Welcome to the inaugural post of Nidec Motor Corporation’s Driving Force blog. Each month, we’ll be posting educational articles dealing with motors and drives. By blending timely industry topics with the exceptional expertise of our engineers and other insiders, we plan to provide readers a valuable resource for staying in touch with innovations related to motors and drives.
As many pumping industry engineers know, both the U.S. Department of Energy (DOE) and end users are demanding increasingly higher efficiency levels when it comes to pump systems and their supporting components. This makes taking a system approach to design and installation of electric pump motors and variable frequency drives (VFDs) even more important. Such an approach can help verify improved efficiency and reliability.
VFDs are often added to pump motors because they allow variable speed operation to maximize efficiency of the pumping system. These adjustable speed drives let users change the motor input frequency and voltage at the touch of a finger or with an input from a process controller, which changes the motor speed to get a desired output from the driven equipment. One unfortunate risk that using a VFD raises, however, is that of voltage spikes caused by the VFD’s pulse width modulated (PWM) waveforms that power the motor.
PWM Waveforms: Benefits and Risks
PWM waveforms provide highly effective control of motor speed but can also cause voltage spikes well above the limits that a standard motor winding is rated to withstand. This makes it important to protect motors paired with VFDs from these harmful voltage spikes. Methods for such protection include the use of additional insulating materials and winding processes to avoid damage.
The interaction of the VFD and motor can also have a negative effect on motor bearings, potentially resulting in excess noise, heat or premature failure over an extended period. In the worst cases, the bearing may be severely damaged. This danger can be alleviated by using a proper shaft grounding device on the motor, along with the correct grounding of not only the motor, but utilizing a stranded grounding cable to ground the motor back to the drive along with insulating at least one bearing on motors above 100 HP.
NEMA MG-1 Part 31.4.4, Insulation Considerations, covers maximum voltage spike limits that a dedicated VFD motor should be able to withstand as well as the minimum rise time to hit these voltage peaks. This section also covers insulation considerations for bearing protection.
Reducing the PWM Risks
Adding motor protection features like additional insulating materials and grounding devices is helpful for protecting pump motors from PWM power waveforms, but such features are more a method of treating the symptoms without treating the root cause of the problem. To achieve the most reliable variable speed pumping systems with the lowest risks of damaging effects, the motor and drive need to be installed as a system. A simple component installation can lead to issues. Correct installation of a motor drive system includes: proper grounding of each component, optimal setting of the VFD switching frequency, ensuring the appropriate distance between components, correct cabling, as well as conduit selection and installation.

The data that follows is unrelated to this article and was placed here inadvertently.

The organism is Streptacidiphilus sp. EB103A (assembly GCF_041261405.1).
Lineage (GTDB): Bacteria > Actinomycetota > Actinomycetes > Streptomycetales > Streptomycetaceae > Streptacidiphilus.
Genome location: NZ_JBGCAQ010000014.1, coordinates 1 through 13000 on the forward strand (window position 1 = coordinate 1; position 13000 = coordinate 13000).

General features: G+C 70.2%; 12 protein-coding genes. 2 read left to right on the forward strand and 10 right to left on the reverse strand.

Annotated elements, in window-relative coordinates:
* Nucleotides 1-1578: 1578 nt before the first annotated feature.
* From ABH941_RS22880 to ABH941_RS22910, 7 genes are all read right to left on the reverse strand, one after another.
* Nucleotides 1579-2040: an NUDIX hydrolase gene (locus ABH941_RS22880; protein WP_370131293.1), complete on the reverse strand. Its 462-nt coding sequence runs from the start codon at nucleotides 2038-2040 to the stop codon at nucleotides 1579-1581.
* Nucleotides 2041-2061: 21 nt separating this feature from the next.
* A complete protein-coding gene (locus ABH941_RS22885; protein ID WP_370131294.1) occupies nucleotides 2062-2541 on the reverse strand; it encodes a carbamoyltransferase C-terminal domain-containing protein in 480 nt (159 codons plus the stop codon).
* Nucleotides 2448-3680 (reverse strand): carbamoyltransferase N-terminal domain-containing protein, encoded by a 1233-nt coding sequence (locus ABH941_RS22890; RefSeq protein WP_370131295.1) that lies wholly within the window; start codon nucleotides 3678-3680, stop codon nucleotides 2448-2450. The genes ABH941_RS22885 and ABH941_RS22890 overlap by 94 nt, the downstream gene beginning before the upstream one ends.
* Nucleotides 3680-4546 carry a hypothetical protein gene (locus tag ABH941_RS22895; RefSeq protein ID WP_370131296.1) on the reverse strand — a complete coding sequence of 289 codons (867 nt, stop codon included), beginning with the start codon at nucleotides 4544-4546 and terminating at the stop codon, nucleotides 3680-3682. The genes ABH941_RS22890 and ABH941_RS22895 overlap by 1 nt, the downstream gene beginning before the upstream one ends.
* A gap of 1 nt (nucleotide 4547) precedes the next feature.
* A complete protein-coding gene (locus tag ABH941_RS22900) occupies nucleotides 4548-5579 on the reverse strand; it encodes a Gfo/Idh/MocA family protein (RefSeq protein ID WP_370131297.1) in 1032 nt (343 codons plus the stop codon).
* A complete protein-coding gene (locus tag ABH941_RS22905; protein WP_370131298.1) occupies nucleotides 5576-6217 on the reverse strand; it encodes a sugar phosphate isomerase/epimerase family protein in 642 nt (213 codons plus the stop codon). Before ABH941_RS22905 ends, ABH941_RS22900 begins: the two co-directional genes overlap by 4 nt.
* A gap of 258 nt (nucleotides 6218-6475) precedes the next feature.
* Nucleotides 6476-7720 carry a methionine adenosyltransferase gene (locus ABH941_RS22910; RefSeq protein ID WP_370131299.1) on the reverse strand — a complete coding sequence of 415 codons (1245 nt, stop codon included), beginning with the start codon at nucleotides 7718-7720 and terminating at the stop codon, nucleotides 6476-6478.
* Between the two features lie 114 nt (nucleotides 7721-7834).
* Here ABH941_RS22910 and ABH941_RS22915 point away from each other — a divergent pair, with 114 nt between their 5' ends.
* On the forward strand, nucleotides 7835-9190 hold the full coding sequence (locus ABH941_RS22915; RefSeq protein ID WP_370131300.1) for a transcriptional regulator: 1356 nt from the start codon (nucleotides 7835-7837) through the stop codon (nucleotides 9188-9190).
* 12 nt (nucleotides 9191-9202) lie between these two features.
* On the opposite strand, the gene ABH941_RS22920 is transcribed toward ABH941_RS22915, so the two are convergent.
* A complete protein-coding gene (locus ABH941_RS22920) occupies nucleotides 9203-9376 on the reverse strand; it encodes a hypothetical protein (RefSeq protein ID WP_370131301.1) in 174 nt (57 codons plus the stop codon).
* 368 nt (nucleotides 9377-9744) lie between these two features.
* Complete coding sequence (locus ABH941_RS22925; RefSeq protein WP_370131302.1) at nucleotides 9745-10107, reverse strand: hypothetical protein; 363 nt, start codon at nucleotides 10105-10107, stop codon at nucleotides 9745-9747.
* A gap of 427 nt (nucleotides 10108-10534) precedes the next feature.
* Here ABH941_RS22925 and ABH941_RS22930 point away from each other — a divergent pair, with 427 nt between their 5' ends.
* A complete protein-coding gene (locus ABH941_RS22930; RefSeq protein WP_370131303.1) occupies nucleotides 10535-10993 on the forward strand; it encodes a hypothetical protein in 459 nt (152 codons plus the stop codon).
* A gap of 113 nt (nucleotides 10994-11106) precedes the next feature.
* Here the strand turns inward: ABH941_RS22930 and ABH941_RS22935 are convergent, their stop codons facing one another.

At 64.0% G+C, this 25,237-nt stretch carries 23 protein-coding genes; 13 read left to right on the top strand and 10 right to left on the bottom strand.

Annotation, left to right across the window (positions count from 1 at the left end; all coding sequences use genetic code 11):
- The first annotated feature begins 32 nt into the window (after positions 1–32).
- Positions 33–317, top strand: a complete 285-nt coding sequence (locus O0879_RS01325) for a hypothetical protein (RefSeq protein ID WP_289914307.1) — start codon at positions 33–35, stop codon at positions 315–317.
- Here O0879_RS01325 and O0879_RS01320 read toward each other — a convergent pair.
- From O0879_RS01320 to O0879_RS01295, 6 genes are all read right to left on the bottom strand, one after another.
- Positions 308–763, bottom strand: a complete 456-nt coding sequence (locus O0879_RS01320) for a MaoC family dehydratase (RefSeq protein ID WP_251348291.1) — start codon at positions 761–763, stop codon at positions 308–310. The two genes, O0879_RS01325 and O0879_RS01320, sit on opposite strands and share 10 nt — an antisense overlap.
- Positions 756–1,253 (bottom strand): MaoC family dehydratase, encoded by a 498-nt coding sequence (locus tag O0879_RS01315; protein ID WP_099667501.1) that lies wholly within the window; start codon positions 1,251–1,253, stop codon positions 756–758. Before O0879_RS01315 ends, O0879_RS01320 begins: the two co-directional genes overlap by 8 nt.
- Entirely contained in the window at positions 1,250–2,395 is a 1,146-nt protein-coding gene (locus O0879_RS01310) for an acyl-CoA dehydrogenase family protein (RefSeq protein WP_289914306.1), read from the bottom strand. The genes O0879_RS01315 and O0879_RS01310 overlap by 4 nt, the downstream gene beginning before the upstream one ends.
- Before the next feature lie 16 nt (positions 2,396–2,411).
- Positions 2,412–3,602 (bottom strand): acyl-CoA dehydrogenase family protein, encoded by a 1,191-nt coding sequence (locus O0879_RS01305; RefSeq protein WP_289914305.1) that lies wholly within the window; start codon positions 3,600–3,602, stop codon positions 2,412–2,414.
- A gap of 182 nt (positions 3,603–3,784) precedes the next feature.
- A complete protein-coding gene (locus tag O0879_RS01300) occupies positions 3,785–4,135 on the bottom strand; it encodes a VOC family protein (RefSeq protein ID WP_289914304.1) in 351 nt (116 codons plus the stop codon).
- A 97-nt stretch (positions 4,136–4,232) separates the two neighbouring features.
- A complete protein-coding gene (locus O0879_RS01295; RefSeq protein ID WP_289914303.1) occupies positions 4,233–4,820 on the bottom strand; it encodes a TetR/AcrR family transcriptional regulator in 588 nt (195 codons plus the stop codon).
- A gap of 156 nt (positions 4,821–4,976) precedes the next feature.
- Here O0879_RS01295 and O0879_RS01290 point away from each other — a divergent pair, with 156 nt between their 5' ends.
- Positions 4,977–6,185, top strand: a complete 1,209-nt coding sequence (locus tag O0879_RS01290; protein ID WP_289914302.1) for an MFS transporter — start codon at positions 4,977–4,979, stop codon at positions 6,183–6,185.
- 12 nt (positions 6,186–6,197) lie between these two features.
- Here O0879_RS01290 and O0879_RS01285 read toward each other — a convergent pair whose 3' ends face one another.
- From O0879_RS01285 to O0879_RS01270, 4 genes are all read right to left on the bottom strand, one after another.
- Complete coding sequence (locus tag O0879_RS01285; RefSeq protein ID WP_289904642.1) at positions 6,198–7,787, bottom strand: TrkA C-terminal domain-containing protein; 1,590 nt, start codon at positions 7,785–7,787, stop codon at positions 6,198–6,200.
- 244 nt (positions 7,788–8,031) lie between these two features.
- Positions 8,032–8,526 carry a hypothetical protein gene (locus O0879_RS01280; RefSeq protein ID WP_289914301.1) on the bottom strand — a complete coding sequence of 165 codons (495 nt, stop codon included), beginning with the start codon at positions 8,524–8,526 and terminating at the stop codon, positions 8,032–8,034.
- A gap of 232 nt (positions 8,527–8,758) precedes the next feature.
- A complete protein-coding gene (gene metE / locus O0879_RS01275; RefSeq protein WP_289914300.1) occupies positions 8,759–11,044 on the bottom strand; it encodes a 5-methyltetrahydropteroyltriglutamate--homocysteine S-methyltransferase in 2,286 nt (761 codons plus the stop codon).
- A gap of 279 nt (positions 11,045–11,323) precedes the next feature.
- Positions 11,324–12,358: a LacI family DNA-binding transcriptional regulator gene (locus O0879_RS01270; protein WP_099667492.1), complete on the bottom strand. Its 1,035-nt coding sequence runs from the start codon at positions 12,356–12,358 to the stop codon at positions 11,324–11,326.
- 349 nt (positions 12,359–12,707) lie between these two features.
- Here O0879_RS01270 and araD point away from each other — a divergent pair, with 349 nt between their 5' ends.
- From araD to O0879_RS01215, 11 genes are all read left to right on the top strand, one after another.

It’s important to understand that each variable frequency drive operates a little differently. When a motor manufacturer understands the exact outputs of the VFD, it is easier to more fully grasp the effects it can have on the motor. There may still be an element of risk here because the motor and VFD could be installed differently, but looking at the motor and drive as a system and validating their functionality together will greatly increase the reliability of the drive system. Another benefit to designing the motor and VFD as part of an integrated system is that the manufacturer will also be able to provide superior service for both components. However, these components can still be installed incorrectly (such as placing them too far apart or using incorrect cabling or grounding) even when using a system approach.
Ultimately, this comes down to a motor manufacturer understanding what is required to create the most reliable pump and drive system, and the installer acting to ensure correct installation. Too often corners are cut for the sake of lowering initial price, but this is what puts the reliability of the system at risk. By investing the same or a little more money up front, end users can see noticeable improvements in efficiency and reliability, which will often cover or even exceed that initial investment.
This starts at the engineering specification stage and moves through to the end user making sure that the installation meets the system’s specific requirements. Those requirements may be simple, but they’re also simple to miss. This explains why motor manufacturers like Nidec Motor Corporation go above and beyond to protect the pump motor from issues that can be caused from operating on PWM waveforms. Doing so helps ensure that an integrated pump motor and VFD drive system operates with as much efficiency and reliability as possible.
For further reading, check out this article in the February 2018 edition of Pumps and Systems.
Installer sets VFD min/max speeds for ag irrigation application.